I used to be a disgraceful hoarder. When I was in high school I used to hang worn-out shoes on my bedroom wall and religiously treasure leaflets, tickets and receipts from holidays abroad (even empty tissue packets and cigarette butts sometimes). At the same time though, I always was meticulously organised. Within those useless mountains of junk, everything had its own place. Then over the years, for reasons I cannot explain, I developed a sick pleasure in getting rid of stuff. I would then systematically organise my remaining possessions, and create a space that reflected the clarity of my own mind. It made me feel incredibly satisfied to look at my room and see that everything in there had a meaning.At the time I never gave too much attention to this behaviour – it was just something I did. Little did I know that in a few years the Letting Go of Stuff movement would become incredibly popular on social media and that I myself would have struggled to make up my mind about it.
A while ago I made a video on minimalism because it’s something I’ve been thinking about for a few months now. It all started when we decided to move from London to New Zealand and we had to face the fact that all our stuff had to go into boxes and then shipped in a container to the other side of the world. Although I have moved several times in my life, this time round I’d managed to accumulate a ridiculous amount of stuff in my London apartment, and it was clear that some of it had to go. So being the teenager that I am, I turned to YouTube for advise. After binge-watching all the videos I could find on how to get rid of stuff, none of my possessions had been brought to a charity shop yet, and I was left with the following conundrum: Why the fuck is minimalism so popular? It looked like every twenty-something American out there was on a journey to become more frugal and live on less. I was having mixed feelings about this, so I decided to sit down and try to figure out why this was the case. In principles, I find that the idea behind minimalism is quite appealing: not getting emotionally attached to your possessions, valuing experiences more than material goods, donating superfluous items to people that might want them or need them more than you, only keeping what brings you joy – these are all values I resonate with one hundred percent. I like to think that minimalism is such a big trend because of an increasing environmental concern. Minimalism seems to go hand in hand with the zero waste movement, which among other things promotes the idea of owning fewer, more durable items. This is great: I personally am all about putting quality over quantity (although this is a recent improvement in my lifestyle I have to admit, but I am really making an effort in that direction). So if more people are embracing this view it can’t be but beneficial for our planet. But the main reason that minimalists seem to present when asked why they decided to make such a drastic change in their lives is that getting rid of stuff makes them feel like they’ve lift a burden off their shoulders. Owning only a few possessions allows them to focus on more important things in life: being creative, connecting with people, and basically do what you really like. Material things seem to be distracting from what really matters in life. We surely live in a society that constantly bombards us with advertisements of “things we need”, making it hard to recognise what it is that we want and what it is that they want us to want. In a world where everything seems to revolve around work and making money, minimalism becomes a way to escape the stress of everyday life. Transitioning towards a simpler lifestyle often involves reconsidering your career choices in favour of more relaxed, less frantic options. As a result you have more time to enjoy activities other than work. At the same time you might find yourself wanting to spend less money on material items and saving up for things like travelling to different countries, experiencing new cultures and creating memories instead. There’s no doubt that all this sounds great. HOWEVER. If you look on YouTube you’ll find that the majority of these minimalism advocates literally live off a backpack and can count their possessions on the fingers of one hand. I will admit, when I first started doing my research on minimalism, I thought this was amazing. I immediately saw myself sipping coconut water on a tropical beach, in need of nothing but a bikini and a pair of flip flops, worrying only about getting my bum tanned. Then I started packing for New Zealand, and although I did manage to chuck a good five or six big bags of crap, I also realised that I was going to fill up much more that one single backpack. I mostly got rid of clothes and stationery supplies. But I haven’t chucked a single book. Here’s the thing: I’m a book person. I read a lot. I like buying books, putting them on a shelf and looking at them. I like admiring how many books I’ve collected throughout my life. Maybe I don’t need them, but I want them. They make me happy. I could never, and I will NEVER, get rid of them.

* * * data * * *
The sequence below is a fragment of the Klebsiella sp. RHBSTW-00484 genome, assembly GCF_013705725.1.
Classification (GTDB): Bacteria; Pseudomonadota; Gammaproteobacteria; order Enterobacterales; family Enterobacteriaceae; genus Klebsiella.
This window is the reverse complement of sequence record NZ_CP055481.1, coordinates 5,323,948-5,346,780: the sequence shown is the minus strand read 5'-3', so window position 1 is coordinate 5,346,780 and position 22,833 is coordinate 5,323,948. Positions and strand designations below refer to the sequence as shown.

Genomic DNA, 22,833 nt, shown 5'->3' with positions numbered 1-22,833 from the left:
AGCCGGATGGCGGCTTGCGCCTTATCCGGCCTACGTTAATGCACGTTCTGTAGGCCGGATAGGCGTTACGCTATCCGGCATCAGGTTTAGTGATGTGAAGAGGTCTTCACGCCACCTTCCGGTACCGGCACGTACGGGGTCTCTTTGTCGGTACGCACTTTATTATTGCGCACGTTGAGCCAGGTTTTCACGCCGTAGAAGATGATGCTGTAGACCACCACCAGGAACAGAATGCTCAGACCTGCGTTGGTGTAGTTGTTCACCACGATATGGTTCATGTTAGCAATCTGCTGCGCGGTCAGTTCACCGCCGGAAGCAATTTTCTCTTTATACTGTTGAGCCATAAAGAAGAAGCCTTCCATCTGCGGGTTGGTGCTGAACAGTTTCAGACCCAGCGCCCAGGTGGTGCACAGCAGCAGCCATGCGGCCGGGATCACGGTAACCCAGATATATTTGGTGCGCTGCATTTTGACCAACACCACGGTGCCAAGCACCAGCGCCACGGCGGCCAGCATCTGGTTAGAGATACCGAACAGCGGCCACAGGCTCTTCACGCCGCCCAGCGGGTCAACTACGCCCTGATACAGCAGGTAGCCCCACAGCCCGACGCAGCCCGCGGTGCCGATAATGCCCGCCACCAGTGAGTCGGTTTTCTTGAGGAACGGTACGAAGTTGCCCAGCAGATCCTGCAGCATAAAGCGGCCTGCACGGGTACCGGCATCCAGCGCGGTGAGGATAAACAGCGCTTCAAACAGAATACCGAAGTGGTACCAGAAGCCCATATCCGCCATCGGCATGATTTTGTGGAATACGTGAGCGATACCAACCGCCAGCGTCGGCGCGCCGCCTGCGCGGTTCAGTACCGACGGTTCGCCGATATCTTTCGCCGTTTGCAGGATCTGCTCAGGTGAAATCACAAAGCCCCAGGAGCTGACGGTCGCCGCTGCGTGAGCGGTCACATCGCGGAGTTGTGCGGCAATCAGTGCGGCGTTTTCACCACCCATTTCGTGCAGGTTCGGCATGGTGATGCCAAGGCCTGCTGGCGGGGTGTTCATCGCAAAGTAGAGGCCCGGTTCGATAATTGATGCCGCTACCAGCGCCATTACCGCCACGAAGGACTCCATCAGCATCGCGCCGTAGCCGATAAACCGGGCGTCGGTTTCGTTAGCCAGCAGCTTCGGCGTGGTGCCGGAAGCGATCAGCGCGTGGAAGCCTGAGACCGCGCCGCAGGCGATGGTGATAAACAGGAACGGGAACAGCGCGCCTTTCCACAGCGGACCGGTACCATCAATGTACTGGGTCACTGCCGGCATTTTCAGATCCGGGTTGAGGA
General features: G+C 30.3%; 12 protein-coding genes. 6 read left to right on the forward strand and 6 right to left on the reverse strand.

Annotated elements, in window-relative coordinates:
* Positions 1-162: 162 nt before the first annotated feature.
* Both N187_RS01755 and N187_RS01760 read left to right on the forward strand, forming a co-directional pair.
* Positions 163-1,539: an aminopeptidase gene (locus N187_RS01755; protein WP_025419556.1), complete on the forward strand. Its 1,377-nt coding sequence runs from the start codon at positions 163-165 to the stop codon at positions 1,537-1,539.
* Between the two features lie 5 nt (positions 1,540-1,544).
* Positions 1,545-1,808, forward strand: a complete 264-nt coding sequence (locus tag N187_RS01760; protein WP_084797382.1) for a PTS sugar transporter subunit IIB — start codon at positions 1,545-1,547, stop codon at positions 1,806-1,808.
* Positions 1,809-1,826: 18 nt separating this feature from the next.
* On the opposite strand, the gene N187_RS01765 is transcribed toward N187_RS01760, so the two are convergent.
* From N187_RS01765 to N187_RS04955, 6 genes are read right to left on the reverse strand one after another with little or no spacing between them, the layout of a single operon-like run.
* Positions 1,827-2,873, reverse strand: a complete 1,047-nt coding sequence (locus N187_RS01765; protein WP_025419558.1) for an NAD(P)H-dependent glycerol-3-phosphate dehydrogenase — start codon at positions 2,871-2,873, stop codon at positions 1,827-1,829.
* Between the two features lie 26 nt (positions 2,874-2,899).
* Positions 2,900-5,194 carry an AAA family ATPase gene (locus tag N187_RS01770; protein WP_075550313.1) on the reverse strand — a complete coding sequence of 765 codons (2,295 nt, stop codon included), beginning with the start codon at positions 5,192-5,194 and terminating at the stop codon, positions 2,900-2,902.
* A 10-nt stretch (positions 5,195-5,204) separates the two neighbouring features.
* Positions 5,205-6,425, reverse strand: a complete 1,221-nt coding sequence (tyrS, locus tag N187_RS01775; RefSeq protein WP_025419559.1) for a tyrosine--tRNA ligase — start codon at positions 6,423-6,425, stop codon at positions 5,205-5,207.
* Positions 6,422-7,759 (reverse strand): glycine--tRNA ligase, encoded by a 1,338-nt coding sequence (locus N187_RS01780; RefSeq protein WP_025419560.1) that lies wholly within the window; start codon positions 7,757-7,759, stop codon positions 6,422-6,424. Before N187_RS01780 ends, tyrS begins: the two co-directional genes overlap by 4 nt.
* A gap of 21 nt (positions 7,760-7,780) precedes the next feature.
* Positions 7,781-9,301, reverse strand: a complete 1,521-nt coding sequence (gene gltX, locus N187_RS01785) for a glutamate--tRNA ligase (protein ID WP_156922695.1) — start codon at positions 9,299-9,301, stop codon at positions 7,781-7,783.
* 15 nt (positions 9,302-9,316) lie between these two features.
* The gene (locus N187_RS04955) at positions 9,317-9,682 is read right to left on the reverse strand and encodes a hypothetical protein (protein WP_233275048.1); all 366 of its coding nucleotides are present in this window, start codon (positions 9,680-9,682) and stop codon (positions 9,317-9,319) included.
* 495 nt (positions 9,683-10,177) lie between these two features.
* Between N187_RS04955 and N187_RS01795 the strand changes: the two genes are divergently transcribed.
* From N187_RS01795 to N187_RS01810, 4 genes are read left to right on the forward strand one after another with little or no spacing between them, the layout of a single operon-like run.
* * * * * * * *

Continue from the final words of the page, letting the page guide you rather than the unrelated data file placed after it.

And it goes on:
In the past three months I’ve lived in a car, in a tent, in Air B&Bs and in a van, all of which I’ve done with very few items of clothing, limited kitchen equipment and hardly no books (for my standards). I am in New Zealand now, all my stuff has arrived and I somehow managed to fit it all in the small apartment we are living in. The Letting Go of Stuff movement has surely kept my mind busy, and this is the conclusion I came to: Minimalism doesn’t mean that you need to get rid of all your possessions. It doesn’t mean that you have to restrict yourself to only owning a few things and then live in misery because you miss your stuff. You can be a minimalist and still live surrounded by things –as long as they make you happy. If something doesn’t bring you joy, get rid of it. If it’s something you don’t need, get rid of it. I like owning things. All my books, my journals, my Grandma’s sweater that I never wear in fear of ruining it – these things don’t weigh me down. But at the same time, I enjoy clearing out the space I live in and letting go of items that don’t serve me right now. This helps me organise my mental space as well, along the same lines that you are more productive if you work in a clean, fresh environment. Clutter doesn't help, but if you only have what you need and want you can make space for other things in life that also makes you happy.